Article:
Later this month, we’ll be attending the International Open Data Conference (IODC) in Buenos Aires, Argentina. Made possible by the William and Flora Hewlett Foundation, DG is pleased to the financial holder of travel grants that are supporting a selected group of women to join us at IODC. In doing so, we’ve partnered with the Open Heroines network, an online group of women in open government, civic tech, and open data that is driving the facilitation of each grant award.
Coinciding with the 10th anniversary of the Accra Agenda for Action, we have conducted an AMP Retrospective on the DG blog. As our final Retrospective post, we are pleased to announce that DG has opened the source code of the Aid Management Platform (AMP). The now-public AMP source code is licensed under the GPLv3 open source license, which allows users to use and edit the software freely.
“The Future is Open” is this year’s IODC theme, with the conference focusing on innovative solutions and opportunities for collaboration to inspire real progress in the years ahead. Critical to this progress is ensuring that data accurately reflects all citizens and their diversity of experiences, needs, barriers, and aspirations. But we know that open data continues to struggle to capture this for an entire half of the population: women.
In May 2005, the Government of Ethiopia launched the inaugural Aid Management Platform (AMP). Since then, a community of over 25 partner governments has seen each technical change and enhancement come to fruition, playing a crucial role in shaping each program iteration. Today, we’re providing an overview of AMP’s technical evolution, outlining challenges, opportunities, and lessons learned from building a large-scale, needs-driven product for our partners.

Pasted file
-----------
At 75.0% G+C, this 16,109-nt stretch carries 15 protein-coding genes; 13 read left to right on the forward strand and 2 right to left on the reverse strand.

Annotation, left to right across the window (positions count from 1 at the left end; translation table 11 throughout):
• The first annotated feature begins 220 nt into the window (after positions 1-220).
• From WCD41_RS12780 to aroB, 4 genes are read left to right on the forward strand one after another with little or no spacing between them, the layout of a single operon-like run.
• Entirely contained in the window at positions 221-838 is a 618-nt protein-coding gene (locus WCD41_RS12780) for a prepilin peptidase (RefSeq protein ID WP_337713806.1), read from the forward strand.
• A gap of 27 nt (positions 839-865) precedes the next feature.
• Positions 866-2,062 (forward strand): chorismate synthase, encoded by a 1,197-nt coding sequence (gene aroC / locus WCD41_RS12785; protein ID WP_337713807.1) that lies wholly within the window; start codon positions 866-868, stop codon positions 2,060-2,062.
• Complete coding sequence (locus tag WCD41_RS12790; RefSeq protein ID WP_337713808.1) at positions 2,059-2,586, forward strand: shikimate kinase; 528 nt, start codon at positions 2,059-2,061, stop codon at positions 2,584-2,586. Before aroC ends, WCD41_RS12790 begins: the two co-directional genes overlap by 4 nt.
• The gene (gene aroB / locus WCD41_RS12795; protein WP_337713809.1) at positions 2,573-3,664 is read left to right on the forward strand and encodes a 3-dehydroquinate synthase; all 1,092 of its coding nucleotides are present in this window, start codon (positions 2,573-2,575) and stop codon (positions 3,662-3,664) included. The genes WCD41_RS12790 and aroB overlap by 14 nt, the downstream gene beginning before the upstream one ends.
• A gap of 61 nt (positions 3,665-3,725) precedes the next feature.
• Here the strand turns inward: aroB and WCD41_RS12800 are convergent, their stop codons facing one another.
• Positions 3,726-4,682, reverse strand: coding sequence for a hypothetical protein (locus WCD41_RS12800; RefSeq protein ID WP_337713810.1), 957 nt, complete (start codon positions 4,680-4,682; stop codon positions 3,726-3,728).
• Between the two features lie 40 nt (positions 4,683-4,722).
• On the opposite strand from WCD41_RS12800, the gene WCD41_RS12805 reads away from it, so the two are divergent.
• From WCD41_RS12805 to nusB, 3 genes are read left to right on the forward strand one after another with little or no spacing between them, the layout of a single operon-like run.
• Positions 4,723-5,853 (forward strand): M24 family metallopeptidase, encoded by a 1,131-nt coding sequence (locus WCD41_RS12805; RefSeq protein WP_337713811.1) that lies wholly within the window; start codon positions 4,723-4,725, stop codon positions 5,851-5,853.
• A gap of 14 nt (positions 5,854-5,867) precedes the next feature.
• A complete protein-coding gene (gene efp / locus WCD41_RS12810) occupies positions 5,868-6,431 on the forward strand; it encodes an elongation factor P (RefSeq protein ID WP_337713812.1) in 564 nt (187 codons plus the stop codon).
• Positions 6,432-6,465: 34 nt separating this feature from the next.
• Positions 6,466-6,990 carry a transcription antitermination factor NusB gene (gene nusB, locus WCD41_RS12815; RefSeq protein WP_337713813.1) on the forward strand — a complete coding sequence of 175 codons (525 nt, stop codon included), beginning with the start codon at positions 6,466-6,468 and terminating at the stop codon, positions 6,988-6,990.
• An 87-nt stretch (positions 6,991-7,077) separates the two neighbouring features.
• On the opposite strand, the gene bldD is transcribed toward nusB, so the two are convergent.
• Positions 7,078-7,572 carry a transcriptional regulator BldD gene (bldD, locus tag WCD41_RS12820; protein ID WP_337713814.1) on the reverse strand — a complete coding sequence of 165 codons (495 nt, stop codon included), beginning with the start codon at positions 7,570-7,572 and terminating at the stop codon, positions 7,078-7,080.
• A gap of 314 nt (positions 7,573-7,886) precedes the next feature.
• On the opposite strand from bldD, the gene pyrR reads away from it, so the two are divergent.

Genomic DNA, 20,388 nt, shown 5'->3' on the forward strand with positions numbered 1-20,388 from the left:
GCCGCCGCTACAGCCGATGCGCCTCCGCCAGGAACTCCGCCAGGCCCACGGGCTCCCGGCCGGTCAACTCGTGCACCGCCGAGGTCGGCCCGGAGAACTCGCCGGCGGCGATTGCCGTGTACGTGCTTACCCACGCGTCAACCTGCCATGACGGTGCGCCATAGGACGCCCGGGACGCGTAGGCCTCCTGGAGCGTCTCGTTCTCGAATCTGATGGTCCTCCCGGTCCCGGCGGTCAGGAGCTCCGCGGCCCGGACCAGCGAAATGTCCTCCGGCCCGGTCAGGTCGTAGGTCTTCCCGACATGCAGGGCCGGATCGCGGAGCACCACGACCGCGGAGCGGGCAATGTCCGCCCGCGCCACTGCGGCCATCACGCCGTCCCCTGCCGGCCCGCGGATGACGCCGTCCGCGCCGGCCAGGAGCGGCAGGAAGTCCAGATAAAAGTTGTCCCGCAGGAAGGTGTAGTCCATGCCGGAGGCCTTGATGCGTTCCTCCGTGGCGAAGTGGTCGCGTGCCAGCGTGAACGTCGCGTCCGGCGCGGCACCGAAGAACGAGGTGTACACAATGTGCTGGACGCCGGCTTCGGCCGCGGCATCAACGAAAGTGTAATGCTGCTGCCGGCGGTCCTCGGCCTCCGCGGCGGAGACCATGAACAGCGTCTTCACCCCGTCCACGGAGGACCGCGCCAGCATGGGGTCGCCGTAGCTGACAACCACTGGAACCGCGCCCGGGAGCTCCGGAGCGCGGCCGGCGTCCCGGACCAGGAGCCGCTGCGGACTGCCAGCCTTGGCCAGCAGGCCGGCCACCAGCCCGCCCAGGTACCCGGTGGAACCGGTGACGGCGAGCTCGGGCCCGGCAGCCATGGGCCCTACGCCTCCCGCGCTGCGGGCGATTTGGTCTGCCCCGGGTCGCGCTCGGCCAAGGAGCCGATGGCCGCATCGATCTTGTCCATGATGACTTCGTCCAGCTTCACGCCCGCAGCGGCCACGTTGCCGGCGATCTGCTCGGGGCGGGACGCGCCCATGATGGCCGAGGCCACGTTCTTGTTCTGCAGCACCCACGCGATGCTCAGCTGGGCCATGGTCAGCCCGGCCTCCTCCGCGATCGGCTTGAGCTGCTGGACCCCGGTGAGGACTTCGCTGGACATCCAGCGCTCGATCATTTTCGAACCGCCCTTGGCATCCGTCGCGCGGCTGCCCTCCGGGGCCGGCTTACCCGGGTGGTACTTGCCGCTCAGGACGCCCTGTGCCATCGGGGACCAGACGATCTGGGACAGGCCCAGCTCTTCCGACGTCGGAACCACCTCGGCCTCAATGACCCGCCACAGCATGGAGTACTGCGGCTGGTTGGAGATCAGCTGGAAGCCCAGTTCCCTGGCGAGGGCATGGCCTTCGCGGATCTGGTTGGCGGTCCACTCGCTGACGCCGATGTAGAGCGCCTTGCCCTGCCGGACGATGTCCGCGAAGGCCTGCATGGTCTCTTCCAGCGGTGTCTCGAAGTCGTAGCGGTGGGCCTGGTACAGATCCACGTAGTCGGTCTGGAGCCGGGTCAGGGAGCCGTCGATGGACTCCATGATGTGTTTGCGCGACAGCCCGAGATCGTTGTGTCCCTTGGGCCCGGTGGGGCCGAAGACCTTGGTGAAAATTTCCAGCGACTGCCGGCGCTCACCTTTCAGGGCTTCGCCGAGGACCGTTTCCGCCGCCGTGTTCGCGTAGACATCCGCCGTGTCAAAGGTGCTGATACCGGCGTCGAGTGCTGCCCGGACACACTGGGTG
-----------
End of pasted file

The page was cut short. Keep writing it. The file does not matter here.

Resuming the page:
Through experience and learning gathered throughout our years of technical implementations, we know well that the ecosystems surrounding tools such as the Aid Management Platform (AMP) are much more critical to tool success than technology itself. In order to create a healthy environment for tools to thrive, several steps – and a consistent effort – are required. What are the different elements necessary to create a successful tool ecosystem?
DG is pleased to announce that Kim Yi Dionne, Assistant Professor of Political Science at UC Riverside, has joined our Board of Directors. “We are thrilled to have Kim join our board, as a creative and influential thought leader who embodies the values we strive for at DG. Kim’s approach of working with communities to understand their needs, amplifying underrepresented voices, and challenging stale thinking will push us to continue to grow and learn as an organization.“ states Josh Powell, DG’s Deputy Chief Executive Officer.
September 4th, 2018 marks the 10-year anniversary of the adoption the Accra Agenda for Action, promoting the strengthening of partnerships through ownership, inclusive partnership, and delivering results. In advance of this decade long milestone, DG is taking a moment of opportunity to reflect on our own experience – nearly 15 years of implementing the Aid Management Program (AMP) in over 25 countries. As we announced on the heels of our AMP Good Practices Workshop, this blog is the first in a series of posts on the evolution of AMP through 2018.
What does data-driven agricultural development in Nepal and Cambodia have in common? To answer this question, Development Gateway and partner Athena Infonomics are implementing the Accelerating Data-Driven Agriculture Development in Cambodia and Nepal Activity – funded by USAID and led by FHI360 through the mSTAR program – to support Feed the Future stakeholders in both countries improve their data interoperability and sharing practices.
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